Hydrogen agreement – In its efforts to adopt advanced powering technology to decarbonise power generation in India, NTPC and GE Gas Power signed a Memorandum of Understanding (MoU) for feasibility to demonstrate hydrogen (H2) co-firing blended with natural gas in GE’s 9E gas turbines installed at NTPC’s Kawas combined-cycle gas power plant in Gujarat, Energetica reports. NTPC’s Kawas gas power plant is powered by four GE 9E gas turbines operating in a combined-cycle mode and has an installed capacity of 645 MW. Further, GE’s advance E- Class gas turbine portfolio currently has the capability to burn up to 100% by volume of hydrogen when blended with natural gas. This capability varies depending on the type of combustion system used. For fuels with over 5% hydrogen by volume, gas turbine accessories need to be evaluated and possibly modified to reliably deliver the fuel to the combustors.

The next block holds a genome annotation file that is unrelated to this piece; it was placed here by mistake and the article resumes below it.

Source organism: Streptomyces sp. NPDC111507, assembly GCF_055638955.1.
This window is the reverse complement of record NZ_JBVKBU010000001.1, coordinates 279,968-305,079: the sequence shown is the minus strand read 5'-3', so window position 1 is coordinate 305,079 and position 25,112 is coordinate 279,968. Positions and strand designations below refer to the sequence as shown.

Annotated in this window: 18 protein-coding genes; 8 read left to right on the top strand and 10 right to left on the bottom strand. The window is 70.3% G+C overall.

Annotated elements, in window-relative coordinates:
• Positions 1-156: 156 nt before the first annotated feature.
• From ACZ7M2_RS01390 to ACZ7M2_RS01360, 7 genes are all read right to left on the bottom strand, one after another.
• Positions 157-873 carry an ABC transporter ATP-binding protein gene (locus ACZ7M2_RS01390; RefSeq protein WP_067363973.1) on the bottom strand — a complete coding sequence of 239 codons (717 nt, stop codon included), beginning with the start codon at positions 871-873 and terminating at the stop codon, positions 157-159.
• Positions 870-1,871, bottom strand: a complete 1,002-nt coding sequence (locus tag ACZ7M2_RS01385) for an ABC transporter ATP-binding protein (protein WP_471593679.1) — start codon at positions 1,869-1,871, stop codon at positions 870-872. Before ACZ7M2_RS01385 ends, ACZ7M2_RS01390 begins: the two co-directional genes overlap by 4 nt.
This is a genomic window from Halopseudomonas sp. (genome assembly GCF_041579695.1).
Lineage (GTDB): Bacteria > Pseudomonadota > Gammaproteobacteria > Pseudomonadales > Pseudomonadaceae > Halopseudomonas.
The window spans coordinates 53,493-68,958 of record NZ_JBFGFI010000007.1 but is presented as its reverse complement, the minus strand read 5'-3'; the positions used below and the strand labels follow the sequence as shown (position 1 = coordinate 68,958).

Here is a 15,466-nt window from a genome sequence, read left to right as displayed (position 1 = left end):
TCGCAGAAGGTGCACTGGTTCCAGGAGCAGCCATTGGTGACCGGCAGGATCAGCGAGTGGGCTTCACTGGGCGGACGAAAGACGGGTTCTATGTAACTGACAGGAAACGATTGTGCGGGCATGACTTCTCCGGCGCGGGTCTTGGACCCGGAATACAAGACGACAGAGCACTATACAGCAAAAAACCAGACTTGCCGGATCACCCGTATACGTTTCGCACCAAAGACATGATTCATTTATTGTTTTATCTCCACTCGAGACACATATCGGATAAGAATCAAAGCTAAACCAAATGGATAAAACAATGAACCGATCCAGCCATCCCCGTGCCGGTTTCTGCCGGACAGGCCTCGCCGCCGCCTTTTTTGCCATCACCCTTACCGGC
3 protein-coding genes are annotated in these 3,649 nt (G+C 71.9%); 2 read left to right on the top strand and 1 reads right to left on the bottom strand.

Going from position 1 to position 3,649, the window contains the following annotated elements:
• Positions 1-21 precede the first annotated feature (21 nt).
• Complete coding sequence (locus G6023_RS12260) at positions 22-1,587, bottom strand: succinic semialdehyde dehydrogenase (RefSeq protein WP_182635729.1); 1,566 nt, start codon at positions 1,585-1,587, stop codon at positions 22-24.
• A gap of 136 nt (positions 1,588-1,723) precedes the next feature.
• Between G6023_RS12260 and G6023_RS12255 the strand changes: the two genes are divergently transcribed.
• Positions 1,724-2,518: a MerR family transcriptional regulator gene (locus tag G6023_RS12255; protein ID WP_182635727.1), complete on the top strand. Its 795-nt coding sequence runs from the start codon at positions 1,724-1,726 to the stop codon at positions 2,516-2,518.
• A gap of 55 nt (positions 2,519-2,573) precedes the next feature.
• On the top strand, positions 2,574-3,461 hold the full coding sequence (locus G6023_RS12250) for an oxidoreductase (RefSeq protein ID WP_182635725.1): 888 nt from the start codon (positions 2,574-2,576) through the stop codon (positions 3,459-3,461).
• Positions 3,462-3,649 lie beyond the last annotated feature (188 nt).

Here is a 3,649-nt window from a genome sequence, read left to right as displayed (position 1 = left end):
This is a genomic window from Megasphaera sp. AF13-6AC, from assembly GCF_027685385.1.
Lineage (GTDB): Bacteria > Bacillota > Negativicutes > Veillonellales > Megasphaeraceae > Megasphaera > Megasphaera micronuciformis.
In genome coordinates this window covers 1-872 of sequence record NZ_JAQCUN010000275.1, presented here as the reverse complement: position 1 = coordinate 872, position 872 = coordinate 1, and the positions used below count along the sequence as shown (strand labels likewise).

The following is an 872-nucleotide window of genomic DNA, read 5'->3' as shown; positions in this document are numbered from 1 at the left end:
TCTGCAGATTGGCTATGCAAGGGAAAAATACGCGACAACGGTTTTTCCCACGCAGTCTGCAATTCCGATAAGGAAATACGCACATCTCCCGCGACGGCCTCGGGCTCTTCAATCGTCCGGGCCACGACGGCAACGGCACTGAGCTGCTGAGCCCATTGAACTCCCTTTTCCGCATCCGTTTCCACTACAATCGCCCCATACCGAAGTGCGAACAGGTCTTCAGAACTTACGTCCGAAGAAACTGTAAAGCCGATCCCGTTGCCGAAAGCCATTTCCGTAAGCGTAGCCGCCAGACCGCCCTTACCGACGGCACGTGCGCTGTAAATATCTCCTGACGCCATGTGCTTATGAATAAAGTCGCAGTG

Smith in West Can – Danielle Smith – an ex-journalist, previous leader of the Alberta Wildrose Party, and former leader of the province’s opposition – has been elected to lead Alberta’s ruling United Conservative Party, and thus has become the new premier. Smith was chosen by party members on Thursday to lead the UCP into the next provincial election, which is seven months away. According to the Globe & Mail, the energy sector wasn’t a huge talking point during the leadership battle but a Smith-led government is expected to favour hydrogen, carbon capture, nuclear energy, oil and natural gas as forming the backbone of Alberta energy policy. The new UCP leader is said to support the province’s emissions-reduction goals, and has said clean technology and innovation will help reduce GHGs and usher in carbon neutrality across the economy. But, much like outgoing Premier Jason Kenney before her, Smith won’t be setting net zero goals for Alberta. The incoming premier has also set the stage for an antagonistic relationship with Prime Minister Justin Trudeau and the ruling federal Liberals, with Smith pledging another legal challenge to Ottawa’s national carbon tax and to push her controversial plan for a sovereign Alberta.